Two Walk-Ons Look For Their Chance In August

Even with a number of starters and experienced backups returning, Florida's defense has several questions heading into the 2006 season. The Gator defense finished ninth nationally and fourth in the Southeastern Conference in total defense in 2005 the top 10 nationally in total defense in 2005 so expectations are high for the defense to produce this season even though walk-ons and incoming freshmen may have to fill some critical backup roles.

During the spring, the Gators got significant contributions from a pair of walk-ons, sophomore safety John Curtis and senior linebacker Darryon Robinson. Because of injuries and depth problems, they actually got more snaps than most of the starters on defense in the spring. Although it's not known how far they'll climb up the depth chart once two-a-days begin in August, the experience they gained in the spring will be invaluable and it's almost certain that both will make contributions on the special teams.

For Robinson, a local product out of Gainesville Eastside, just getting on the field to contribute any way he can is the goal for the fall. He opened some eyes in the spring by making some big plays nearly every full contact day and in the Orange and Blue Game, he picked off a Chris Leak pass in the first quarter.

"It's been a good spring," Robinson said after the Orange and Blue Game. "I am trying to come out and help the team however I can whether it be special teams or at linebacker."

Florida's coaching staff liked what they saw of Robinson in the spring. He was a hustler that didn't take plays or drills off. He didn't shy away from contact either. When spring practice ended, he was Earl Everett's backup at the weak side or Buck linebacker position.

"They [the coaches] want me to get better," he said. "It's my last year and we have a good senior class. I want to come out here with a bang and get better."

He admits needing to improve both speed and strength in the off-season but there is one other thing Robinson could do to improve his chances of seeing the field in the fall. During spring practice he was in position to make at several interceptions but until he picked off Leak in the Orange and Blue Game, he dropped every single chance for an interception.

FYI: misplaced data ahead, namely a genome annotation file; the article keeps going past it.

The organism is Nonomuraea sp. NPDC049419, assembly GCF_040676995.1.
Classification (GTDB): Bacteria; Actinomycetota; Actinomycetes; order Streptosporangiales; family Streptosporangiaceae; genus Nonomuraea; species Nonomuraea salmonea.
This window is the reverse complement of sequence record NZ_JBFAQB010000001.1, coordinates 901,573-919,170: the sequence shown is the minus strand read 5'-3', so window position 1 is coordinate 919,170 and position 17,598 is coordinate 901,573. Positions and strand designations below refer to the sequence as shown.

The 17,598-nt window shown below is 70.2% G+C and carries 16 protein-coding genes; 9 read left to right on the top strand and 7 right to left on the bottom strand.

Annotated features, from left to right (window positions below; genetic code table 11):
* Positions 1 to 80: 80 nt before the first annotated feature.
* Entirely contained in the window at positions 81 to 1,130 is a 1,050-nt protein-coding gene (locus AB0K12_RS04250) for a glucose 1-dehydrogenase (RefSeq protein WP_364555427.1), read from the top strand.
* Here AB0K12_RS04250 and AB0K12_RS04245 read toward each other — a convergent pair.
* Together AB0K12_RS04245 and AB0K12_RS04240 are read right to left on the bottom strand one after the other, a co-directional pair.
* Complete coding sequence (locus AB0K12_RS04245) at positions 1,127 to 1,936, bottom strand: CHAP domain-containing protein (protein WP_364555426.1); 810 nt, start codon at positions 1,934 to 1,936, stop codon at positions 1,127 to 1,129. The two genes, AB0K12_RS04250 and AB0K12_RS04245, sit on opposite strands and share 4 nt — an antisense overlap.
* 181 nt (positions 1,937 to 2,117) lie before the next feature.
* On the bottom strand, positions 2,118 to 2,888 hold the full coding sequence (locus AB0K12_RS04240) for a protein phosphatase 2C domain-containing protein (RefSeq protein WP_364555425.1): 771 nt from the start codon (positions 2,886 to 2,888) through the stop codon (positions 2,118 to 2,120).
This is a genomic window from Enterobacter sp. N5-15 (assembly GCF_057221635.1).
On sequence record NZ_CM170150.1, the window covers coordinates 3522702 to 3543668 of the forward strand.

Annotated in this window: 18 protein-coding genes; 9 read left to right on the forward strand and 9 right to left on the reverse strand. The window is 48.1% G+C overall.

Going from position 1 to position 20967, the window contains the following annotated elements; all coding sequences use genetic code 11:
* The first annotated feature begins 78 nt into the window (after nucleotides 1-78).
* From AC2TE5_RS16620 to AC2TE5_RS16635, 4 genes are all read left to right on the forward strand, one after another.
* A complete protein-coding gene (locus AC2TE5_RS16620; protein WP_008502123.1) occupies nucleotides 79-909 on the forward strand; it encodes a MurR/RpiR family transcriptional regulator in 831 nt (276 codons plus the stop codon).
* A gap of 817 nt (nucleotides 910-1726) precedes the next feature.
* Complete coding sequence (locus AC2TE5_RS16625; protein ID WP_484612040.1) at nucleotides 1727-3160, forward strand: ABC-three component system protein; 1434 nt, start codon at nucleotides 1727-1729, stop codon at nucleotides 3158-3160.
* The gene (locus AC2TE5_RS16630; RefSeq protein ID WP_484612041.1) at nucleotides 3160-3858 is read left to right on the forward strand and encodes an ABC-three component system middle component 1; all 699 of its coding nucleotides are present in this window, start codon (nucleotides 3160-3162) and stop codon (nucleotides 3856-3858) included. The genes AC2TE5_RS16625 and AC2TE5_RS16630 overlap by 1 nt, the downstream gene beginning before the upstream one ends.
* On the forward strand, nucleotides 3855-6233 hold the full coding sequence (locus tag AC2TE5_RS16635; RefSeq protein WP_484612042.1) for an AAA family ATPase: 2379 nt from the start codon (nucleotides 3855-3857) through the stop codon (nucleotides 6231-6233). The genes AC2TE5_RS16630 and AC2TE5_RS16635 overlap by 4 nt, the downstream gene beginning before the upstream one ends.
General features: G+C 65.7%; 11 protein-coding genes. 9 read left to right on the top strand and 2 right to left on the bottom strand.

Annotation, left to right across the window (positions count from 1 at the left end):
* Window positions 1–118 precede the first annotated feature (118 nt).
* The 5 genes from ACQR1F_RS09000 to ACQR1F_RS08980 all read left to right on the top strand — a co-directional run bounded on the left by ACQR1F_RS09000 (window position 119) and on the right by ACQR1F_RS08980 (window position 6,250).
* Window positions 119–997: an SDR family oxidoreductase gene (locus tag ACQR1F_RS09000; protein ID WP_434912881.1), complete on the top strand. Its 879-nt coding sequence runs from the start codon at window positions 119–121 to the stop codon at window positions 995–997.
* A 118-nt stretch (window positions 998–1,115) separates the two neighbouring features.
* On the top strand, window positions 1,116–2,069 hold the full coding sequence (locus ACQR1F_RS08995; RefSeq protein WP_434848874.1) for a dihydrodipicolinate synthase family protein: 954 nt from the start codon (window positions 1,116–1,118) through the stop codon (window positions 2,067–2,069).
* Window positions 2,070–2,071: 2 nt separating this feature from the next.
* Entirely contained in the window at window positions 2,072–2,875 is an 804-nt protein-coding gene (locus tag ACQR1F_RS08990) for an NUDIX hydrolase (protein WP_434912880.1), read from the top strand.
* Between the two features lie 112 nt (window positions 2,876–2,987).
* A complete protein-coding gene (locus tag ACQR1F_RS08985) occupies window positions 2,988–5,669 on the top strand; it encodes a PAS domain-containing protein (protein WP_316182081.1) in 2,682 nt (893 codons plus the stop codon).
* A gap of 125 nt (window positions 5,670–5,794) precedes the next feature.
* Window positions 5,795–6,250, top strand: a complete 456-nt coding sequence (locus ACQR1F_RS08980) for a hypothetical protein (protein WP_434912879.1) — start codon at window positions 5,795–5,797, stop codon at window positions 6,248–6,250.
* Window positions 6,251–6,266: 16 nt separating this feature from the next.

"I probably dropped four or five balls this spring and Coach [Charlie Strong] told me I would have to be on the JUGS machine," he said.

In the mean time he will try and learn from one of the best linebackers in the country and one of the big leaders on the team.

"Brandon Siler is a natural born leader," Robinson said. "He is a great guy to know and he knows his stuff. We are all brothers and he's an unbelievable athlete."

At mid-spring, starting free safety Kyle Jackson went down with a back injury that caused him to miss several practices. In his place, Curtis stepped in and showed he's got some ability as a playmaker. Curtis transferred over from wide receiver in the spring but he used his athletic ability and natural football instincts to make a push up the depth chart.

What made Curtis' rise up the charts more impressive was he spent the spring playing with a cast on his wrist and hand. Even though he had problems making interceptions with one hand and wrapping up ball carriers, he showed the ability to get into position to make plays. The cast came off just last week.

"It [wrist] feels a little better but it's kind of sore," he said.

Because this is a new position, Curtis will spend the off-season studying film and learning everything he can. In August, he'll be 100 percent physically so he has to be ready to complete the plays that he missed because of the injury in the spring.

"I am just trying to learn and get better and do the best I can," Curtis said. "They say I have a lot to learn and every day I need to get better. Switching from the receiver mentality to defensive mentality was tough."

The injury to the wrist was the second big injury Curtis has suffered. He showed playmaking ability as a wide receiver in the spring of 2005 and again during two-a-days in August before he went down with an ACL. It was somewhat of a surprise when Curtis showed up this spring on the defensive side of the ball. The fact is, the 6-2, 210-pounder is a good enough athlete that he can play just about anywhere on a football field. That's why Coach Urban Meyer approached him in January about making the move.

"I made the switch right after the bowl game," Curtis said., "Coach Meyer came up to me after the bowl game and said he needed someone and so I switched."

Curtis thinks he has one distinct advantage over the other safeties on the roster. He's played wide receiver so he's accustomed to going up for the ball and coming down with it. If he comes down with the ball, he knows exactly what to do with it --- take it to the end zone. If the opportunity comes, he says, "That's all me."

With a heralded recruiting class on the way in the fall, it is a wait and see how Darryon Robinson and John Curtis will fit in this fall but given their spring experience, it looks like they will have a good shot at earning some playing time.

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